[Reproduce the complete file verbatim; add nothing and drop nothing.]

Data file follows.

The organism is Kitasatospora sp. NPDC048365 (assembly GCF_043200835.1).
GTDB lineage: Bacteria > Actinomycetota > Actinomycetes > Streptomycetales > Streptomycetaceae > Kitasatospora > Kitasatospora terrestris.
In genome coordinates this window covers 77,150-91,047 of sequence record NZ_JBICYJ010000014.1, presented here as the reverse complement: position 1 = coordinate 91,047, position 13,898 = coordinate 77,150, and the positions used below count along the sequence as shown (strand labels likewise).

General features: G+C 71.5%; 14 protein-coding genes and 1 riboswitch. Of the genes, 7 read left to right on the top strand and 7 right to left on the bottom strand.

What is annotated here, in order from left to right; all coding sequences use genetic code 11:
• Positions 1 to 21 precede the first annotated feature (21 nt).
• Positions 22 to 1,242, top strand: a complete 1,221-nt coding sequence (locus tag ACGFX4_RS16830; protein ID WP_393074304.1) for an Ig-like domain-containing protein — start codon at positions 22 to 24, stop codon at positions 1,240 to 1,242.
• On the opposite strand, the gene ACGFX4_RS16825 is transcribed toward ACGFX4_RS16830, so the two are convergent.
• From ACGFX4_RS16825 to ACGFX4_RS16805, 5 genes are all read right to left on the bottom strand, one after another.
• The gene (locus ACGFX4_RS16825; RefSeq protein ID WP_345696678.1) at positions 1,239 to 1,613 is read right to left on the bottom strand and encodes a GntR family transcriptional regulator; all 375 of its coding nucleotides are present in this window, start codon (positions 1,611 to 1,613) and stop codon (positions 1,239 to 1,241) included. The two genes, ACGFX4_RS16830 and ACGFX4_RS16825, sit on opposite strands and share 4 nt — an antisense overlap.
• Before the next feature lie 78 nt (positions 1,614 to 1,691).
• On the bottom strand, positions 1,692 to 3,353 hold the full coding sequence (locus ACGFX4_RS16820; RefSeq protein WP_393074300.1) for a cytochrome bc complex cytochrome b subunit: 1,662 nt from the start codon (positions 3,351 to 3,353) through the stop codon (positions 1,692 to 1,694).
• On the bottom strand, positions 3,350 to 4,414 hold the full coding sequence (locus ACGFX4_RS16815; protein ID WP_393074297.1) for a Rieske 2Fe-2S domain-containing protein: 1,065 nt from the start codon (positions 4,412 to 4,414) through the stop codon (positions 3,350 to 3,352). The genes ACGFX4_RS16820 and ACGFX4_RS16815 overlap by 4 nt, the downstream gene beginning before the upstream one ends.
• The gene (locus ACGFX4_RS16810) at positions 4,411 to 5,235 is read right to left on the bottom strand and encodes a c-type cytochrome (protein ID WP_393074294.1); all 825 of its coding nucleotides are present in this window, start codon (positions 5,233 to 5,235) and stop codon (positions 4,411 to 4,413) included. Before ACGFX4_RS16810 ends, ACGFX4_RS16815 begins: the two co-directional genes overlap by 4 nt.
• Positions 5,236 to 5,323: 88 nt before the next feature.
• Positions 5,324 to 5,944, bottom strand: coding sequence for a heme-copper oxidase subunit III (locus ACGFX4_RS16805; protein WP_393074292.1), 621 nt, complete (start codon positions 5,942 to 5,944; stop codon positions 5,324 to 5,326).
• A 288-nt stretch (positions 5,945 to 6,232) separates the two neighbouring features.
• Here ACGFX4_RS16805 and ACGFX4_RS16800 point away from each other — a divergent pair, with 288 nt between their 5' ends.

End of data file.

The organism is Kitasatospora sp. NPDC048365 (assembly GCF_043200835.1).
GTDB lineage: Bacteria > Actinomycetota > Actinomycetes > Streptomycetales > Streptomycetaceae > Kitasatospora > Kitasatospora terrestris.
In genome coordinates this window covers 77,150-91,047 of sequence record NZ_JBICYJ010000014.1, presented here as the reverse complement: position 1 = coordinate 91,047, position 13,898 = coordinate 77,150, and the positions used below count along the sequence as shown (strand labels likewise).

General features: G+C 71.5%; 14 protein-coding genes and 1 riboswitch. Of the genes, 7 read left to right on the top strand and 7 right to left on the bottom strand.

What is annotated here, in order from left to right; all coding sequences use genetic code 11:
• Positions 1 to 21 precede the first annotated feature (21 nt).
• Positions 22 to 1,242, top strand: a complete 1,221-nt coding sequence (locus tag ACGFX4_RS16830; protein ID WP_393074304.1) for an Ig-like domain-containing protein — start codon at positions 22 to 24, stop codon at positions 1,240 to 1,242.
• On the opposite strand, the gene ACGFX4_RS16825 is transcribed toward ACGFX4_RS16830, so the two are convergent.
• From ACGFX4_RS16825 to ACGFX4_RS16805, 5 genes are all read right to left on the bottom strand, one after another.
• The gene (locus ACGFX4_RS16825; RefSeq protein ID WP_345696678.1) at positions 1,239 to 1,613 is read right to left on the bottom strand and encodes a GntR family transcriptional regulator; all 375 of its coding nucleotides are present in this window, start codon (positions 1,611 to 1,613) and stop codon (positions 1,239 to 1,241) included. The two genes, ACGFX4_RS16830 and ACGFX4_RS16825, sit on opposite strands and share 4 nt — an antisense overlap.
• Before the next feature lie 78 nt (positions 1,614 to 1,691).
• On the bottom strand, positions 1,692 to 3,353 hold the full coding sequence (locus ACGFX4_RS16820; RefSeq protein WP_393074300.1) for a cytochrome bc complex cytochrome b subunit: 1,662 nt from the start codon (positions 3,351 to 3,353) through the stop codon (positions 1,692 to 1,694).
• On the bottom strand, positions 3,350 to 4,414 hold the full coding sequence (locus ACGFX4_RS16815; protein ID WP_393074297.1) for a Rieske 2Fe-2S domain-containing protein: 1,065 nt from the start codon (positions 4,412 to 4,414) through the stop codon (positions 3,350 to 3,352). The genes ACGFX4_RS16820 and ACGFX4_RS16815 overlap by 4 nt, the downstream gene beginning before the upstream one ends.
• The gene (locus ACGFX4_RS16810) at positions 4,411 to 5,235 is read right to left on the bottom strand and encodes a c-type cytochrome (protein ID WP_393074294.1); all 825 of its coding nucleotides are present in this window, start codon (positions 5,233 to 5,235) and stop codon (positions 4,411 to 4,413) included. Before ACGFX4_RS16810 ends, ACGFX4_RS16815 begins: the two co-directional genes overlap by 4 nt.
• Positions 5,236 to 5,323: 88 nt before the next feature.
• Positions 5,324 to 5,944, bottom strand: coding sequence for a heme-copper oxidase subunit III (locus ACGFX4_RS16805; protein WP_393074292.1), 621 nt, complete (start codon positions 5,942 to 5,944; stop codon positions 5,324 to 5,326).
• A 288-nt stretch (positions 5,945 to 6,232) separates the two neighbouring features.
• Here ACGFX4_RS16805 and ACGFX4_RS16800 point away from each other — a divergent pair, with 288 nt between their 5' ends.